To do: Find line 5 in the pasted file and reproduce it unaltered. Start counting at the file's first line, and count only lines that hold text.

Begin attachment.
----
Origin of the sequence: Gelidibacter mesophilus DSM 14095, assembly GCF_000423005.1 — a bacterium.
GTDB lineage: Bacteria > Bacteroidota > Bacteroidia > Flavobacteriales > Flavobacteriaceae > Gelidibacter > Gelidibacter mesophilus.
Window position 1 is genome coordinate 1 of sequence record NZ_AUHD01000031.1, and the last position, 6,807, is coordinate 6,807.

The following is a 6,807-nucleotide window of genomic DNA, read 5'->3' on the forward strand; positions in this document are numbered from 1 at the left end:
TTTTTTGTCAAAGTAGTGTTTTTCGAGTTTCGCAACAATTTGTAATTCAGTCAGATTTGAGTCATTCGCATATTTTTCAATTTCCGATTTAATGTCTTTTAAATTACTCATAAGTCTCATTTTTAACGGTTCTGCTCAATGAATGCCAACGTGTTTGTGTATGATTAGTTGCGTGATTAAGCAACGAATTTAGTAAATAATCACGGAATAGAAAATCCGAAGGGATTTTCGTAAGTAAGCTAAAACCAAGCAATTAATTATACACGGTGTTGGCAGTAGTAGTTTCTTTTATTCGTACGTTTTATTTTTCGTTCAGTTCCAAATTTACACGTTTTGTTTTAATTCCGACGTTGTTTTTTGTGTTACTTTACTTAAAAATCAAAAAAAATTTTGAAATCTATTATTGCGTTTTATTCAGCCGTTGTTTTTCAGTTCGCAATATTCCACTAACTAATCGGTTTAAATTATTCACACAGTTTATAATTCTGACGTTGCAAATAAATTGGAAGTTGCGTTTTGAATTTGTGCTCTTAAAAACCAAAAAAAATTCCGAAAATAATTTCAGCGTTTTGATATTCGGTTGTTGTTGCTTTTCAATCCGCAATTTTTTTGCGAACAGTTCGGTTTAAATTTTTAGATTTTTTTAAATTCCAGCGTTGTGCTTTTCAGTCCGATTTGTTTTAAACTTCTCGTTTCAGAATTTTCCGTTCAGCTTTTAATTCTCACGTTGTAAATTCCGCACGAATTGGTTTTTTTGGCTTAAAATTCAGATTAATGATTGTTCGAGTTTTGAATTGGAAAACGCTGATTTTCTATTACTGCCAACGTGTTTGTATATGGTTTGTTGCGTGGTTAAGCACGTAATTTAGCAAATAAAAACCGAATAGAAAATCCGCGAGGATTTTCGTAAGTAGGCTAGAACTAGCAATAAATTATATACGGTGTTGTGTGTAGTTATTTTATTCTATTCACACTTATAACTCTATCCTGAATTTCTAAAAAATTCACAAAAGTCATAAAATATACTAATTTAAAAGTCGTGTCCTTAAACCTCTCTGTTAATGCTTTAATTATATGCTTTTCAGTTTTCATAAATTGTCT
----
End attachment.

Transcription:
TTTTTTGTCAAAGTAGTGTTTTTCGAGTTTCGCAACAATTTGTAATTCAGTCAGATTTGAGTCATTCGCATATTTTTCAATTTCCGATTTAATGTCTTTTAAATTACTCATAAGTCTCATTTTTAACGGTTCTGCTCAATGAATGCCAACGTGTTTGTGTATGATTAGTTGCGTGATTAAGCAACGAATTTAGTAAATAATCACGGAATAGAAAATCCGAAGGGATTTTCGTAAGTAAGCTAAAACCAAGCAATTAATTATACACGGTGTTGGCAGTAGTAGTTTCTTTTATTCGTACGTTTTATTTTTCGTTCAGTTCCAAATTTACACGTTTTGTTTTAATTCCGACGTTGTTTTTTGTGTTACTTTACTTAAAAATCAAAAAAAATTTTGAAATCTATTATTGCGTTTTATTCAGCCGTTGTTTTTCAGTTCGCAATATTCCACTAACTAATCGGTTTAAATTATTCACACAGTTTATAATTCTGACGTTGCAAATAAATTGGAAGTTGCGTTTTGAATTTGTGCTCTTAAAAACCAAAAAAAATTCCGAAAATAATTTCAGCGTTTTGATATTCGGTTGTTGTTGCTTTTCAATCCGCAATTTTTTTGCGAACAGTTCGGTTTAAATTTTTAGATTTTTTTAAATTCCAGCGTTGTGCTTTTCAGTCCGATTTGTTTTAAACTTCTCGTTTCAGAATTTTCCGTTCAGCTTTTAATTCTCACGTTGTAAATTCCGCACGAATTGGTTTTTTTGGCTTAAAATTCAGATTAATGATTGTTCGAGTTTTGAATTGGAAAACGCTGATTTTCTATTACTGCCAACGTGTTTGTATATGGTTTGTTGCGTGGTTAAGCACGTAATTTAGCAAATAAAAACCGAATAGAAAATCCGCGAGGATTTTCGTAAGTAGGCTAGAACTAGCAATAAATTATATACGGTGTTGTGTGTAGTTATTTTATTCTATTCACACTTATAACTCTATCCTGAATTTCTAAAAAATTCACAAAAGTCATAAAATATACTAATTTAAAAGTCGTGTCCTTAAACCTCTCTGTTAATGCTTTAATTATATGCTTTTCAGTTTTCATAAATTGTCT